New Release: The Compendium 2021

 The Compendium: LegendFire's Annual Anthology, 2021 released for free at Smashwords!

LegendFire Critique Community is as pleased as punch to to announce the release of the premiere issue of its annual anthology, The Compendium. The subtitle of the 2021 issue, inspired by the community's first year of contest prompts, is "Rise From Ruin: Between Misadventures." We tried to fit every prompt in there, but the title was already a mouthful.

The first issue features 6 poems, 2 memoir anecdotes, 5 full-length short stories, and easily a dozen ultra-short pieces that can be read in seconds yet provide the full satisfaction of a longer tale. All this alongside 2 original art pieces rendered by digital artist Aidan Zingler.

As the critique community's membership grows, so too will the length and variety of the Compendium.


In the premiere issue of LegendFire Critique Community’s Compendium, journey through caves inhabited by ravenous darkness, flee the burning rays of a demon sun, tumble headlong through turbulent seas and accidental misadventures in true-to-life confessions, and much more. Encounter poetry to challenge and delight, tales from a broad variety of genres, memoirs that will elicit sympathy and laughter, and ultra-shorts that can be enjoyed in under a minute.

This sampling of LegendFire’s 2020-2021 contest entries promises flights of fancy inspired by prompts sprung on the community’s writers with little warning. The resulting prose and stanzas are thought-provoking, often startling and, we hope, inspiring in return.

Contributing authors:

Patricia Denny-Purvis, Court Ellyn, Tony Glass, Joyce Lewis, Melanie Rebro, Laurel Stark, Finn Warrick, Jeffrey V. Yorio, Aidan Zingler


The Compendium may be downloaded for free at Smashwords:


REVIEW: Nucleation by Kimberly Unger


We are live, we are live, we are live. . .

Helen Vectorvich just botched first contact. And she did it in both virtual reality and outer space.

Only the most elite Far Reaches deep-space pilots get to run waldos: robots controlled from thousands of lightyears away via neural integration and quantum entanglement. Helen and her navigator were heading the construction of a wormhole gate that would connect Earth to the stars . . . until a routine system check turned deadly.

As nasty rumors swarm around her, and overeager junior pilots jockey to take her place, Helen makes a startling discovery: microscopic alien life is devouring their corporate equipment. Is the Scale just mindless, extra-terrestrial bacteria? Or is it working―and killing―with a purpose?

While Helen struggles to get back into the pilot’s chair, and to communicate with the Scale, someone―or something―is trying to sabotage the Far Reaches project once and for all. They’ll have to get through Helen first.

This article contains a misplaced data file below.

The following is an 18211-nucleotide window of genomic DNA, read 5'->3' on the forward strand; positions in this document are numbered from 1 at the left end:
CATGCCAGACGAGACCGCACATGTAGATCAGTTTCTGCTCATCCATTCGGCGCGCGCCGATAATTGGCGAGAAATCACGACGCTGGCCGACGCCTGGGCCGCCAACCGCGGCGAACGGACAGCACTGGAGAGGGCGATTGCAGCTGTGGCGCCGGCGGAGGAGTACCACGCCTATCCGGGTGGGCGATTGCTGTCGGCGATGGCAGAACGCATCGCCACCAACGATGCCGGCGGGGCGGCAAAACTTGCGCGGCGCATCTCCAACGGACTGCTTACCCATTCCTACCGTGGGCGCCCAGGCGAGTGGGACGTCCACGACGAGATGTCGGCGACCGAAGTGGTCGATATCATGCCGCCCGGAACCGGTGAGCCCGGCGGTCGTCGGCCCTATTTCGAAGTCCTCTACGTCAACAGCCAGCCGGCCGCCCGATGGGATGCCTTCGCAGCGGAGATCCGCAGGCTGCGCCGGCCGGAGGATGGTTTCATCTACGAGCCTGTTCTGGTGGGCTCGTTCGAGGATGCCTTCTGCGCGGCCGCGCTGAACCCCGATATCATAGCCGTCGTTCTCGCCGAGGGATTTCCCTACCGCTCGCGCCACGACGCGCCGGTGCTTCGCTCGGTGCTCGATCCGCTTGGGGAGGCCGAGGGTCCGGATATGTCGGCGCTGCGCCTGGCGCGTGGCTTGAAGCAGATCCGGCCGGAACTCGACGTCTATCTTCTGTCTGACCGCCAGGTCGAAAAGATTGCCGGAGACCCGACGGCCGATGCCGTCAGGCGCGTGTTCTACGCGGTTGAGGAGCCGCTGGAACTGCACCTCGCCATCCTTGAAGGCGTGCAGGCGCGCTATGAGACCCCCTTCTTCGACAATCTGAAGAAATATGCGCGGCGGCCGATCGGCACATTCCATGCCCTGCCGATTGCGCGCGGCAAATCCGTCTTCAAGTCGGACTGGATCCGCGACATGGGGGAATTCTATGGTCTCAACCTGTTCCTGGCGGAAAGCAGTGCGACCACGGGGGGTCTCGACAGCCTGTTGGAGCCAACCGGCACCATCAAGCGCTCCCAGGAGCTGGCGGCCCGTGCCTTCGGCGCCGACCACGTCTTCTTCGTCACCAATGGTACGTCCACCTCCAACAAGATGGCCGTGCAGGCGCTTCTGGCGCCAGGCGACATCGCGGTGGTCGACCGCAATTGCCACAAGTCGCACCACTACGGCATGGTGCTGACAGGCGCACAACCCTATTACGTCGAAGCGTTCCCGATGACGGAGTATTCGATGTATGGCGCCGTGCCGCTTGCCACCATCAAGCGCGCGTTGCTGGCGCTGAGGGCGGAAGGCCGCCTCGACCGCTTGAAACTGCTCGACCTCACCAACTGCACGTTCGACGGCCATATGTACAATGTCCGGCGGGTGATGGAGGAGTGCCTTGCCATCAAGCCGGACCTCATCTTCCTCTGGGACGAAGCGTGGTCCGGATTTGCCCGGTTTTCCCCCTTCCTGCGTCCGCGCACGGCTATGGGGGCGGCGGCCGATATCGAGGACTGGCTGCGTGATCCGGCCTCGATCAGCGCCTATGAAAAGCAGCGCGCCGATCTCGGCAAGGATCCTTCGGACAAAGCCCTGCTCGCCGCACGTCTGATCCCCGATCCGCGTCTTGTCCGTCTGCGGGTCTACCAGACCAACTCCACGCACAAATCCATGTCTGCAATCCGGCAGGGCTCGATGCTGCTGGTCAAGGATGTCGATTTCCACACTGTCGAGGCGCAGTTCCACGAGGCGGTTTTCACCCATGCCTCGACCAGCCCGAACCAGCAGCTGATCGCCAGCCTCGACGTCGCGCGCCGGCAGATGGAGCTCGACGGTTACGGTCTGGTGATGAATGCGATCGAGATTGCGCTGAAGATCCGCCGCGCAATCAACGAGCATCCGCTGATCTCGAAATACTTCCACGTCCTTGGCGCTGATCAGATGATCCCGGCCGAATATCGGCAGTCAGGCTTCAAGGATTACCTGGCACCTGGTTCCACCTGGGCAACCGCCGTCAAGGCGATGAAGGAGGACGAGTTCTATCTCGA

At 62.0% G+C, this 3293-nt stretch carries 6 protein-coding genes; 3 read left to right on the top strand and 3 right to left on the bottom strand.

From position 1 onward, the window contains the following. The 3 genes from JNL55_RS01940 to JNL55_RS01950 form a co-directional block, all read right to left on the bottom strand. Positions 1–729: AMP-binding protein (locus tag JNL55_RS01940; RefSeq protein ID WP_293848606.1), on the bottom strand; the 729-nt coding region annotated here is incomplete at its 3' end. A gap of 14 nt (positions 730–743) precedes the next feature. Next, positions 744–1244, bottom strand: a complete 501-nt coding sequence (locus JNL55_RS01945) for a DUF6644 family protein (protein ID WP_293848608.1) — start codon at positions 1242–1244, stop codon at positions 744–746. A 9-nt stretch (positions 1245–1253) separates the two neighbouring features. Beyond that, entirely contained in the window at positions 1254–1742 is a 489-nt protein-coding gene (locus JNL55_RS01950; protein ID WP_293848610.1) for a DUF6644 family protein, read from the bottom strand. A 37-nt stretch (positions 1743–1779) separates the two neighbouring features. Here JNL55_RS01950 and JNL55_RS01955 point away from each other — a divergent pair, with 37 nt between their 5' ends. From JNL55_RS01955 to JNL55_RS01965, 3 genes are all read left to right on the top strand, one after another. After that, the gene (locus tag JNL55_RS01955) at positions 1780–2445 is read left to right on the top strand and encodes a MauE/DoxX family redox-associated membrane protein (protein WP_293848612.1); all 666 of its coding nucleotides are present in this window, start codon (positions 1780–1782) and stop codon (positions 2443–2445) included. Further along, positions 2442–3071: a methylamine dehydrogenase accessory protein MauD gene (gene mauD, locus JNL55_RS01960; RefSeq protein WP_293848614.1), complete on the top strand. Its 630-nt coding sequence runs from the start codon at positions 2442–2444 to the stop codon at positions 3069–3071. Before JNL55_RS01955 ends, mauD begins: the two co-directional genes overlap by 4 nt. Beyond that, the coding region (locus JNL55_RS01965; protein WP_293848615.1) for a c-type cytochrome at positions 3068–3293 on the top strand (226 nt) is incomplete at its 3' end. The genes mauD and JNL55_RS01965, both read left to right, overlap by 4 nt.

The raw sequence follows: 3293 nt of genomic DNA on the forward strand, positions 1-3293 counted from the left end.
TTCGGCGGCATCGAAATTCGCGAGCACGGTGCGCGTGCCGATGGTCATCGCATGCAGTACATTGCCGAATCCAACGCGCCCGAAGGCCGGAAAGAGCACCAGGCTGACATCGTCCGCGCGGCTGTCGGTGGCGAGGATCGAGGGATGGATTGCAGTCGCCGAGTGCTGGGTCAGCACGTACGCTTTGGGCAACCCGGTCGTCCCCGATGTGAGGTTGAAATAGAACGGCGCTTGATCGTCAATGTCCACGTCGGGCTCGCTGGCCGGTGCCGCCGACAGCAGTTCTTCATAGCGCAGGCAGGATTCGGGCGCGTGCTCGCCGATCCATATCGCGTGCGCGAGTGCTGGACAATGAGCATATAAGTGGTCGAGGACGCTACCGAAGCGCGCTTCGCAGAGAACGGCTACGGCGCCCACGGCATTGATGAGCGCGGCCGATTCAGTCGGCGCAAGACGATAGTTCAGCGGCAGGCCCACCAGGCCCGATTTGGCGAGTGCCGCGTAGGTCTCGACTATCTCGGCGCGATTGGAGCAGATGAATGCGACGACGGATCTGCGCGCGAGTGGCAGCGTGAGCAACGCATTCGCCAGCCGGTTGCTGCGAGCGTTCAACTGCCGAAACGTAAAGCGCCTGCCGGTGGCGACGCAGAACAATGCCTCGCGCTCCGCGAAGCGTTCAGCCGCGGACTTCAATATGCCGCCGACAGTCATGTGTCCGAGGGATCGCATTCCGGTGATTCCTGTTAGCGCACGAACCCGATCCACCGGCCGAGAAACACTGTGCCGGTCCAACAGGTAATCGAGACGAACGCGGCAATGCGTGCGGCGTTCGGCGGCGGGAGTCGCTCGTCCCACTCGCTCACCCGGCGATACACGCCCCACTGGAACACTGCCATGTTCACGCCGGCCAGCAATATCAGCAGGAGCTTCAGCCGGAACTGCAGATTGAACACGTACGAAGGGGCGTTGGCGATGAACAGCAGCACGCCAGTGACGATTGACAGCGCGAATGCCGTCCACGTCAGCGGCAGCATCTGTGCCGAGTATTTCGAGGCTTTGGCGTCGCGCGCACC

REVIEW of Nucleation

written by Aidan Zingler of

Overall Thoughts: For a science fiction tale, this book not only impressed me with its use of physics, specifically entanglement of particles, but blew me away with its scope of imagination. The characters leap off the page with such personality, and the book kept twisting and turning with surprises every step of the way.  

Plot Overview: The story follows the tale of an operator who works for a corporation exploring the far reaches of space. Helen plugs herself into the company's quantum entanglement system and sends her consciousness to a "waldo," where she operates robot machinery in a far away solar system. Her work is fairly mundane at first - eject the payload, which is the necessary ingredients for the nano technology (called "eenies") to collect matter around that system's star until enough is reached to build the jumpgate. Except Helen discovers that the spacecraft housing the payload is covered in a weird dust that shouldn't exist (all their eenies recycle all non-used stuff, so no dust or other matter should exist) but then a feedback signal fries her navigator's brains. This horrifying incident catapults Helen into a dangerous and wild mystery full of corporate espionage, possible aliens, quantum weirdness, and rivals trying to silence her attempts to find answers.

Thoughts on Characters: Helen, Keller, Ivester, Hofstaeder, and the rest of the cast all felt unique and superbly drawn. Each held motivations that overlapped or conflicted with others to create delightful tension. Also, PTSD and trauma were covered and dealt with in humane ways that made sense to the world and to the reality of how trauma actually affects humans, which was incredibly refreshing to see in a novel.

Plot Impressions: What a wild ride this was!! The plot followed a loose three act structure. It had me guessing and wondering where we'd go next, and just when I thought I figured out the mystery, a surprise unleashed which had me reexamining my theories. I felt that the ending was a bit abrupt, but then the ending does leave room for any sequels if the author wishes to explore this world and its unique technology again.

Recommend? Yes. Definitely worth the read!

My rating: 5 of 5 galaxies

This review may also be found on Aidan's Goodread's page.

Find Nucleation at your local library, your local bookstore, and these retailers:


Barnes & Noble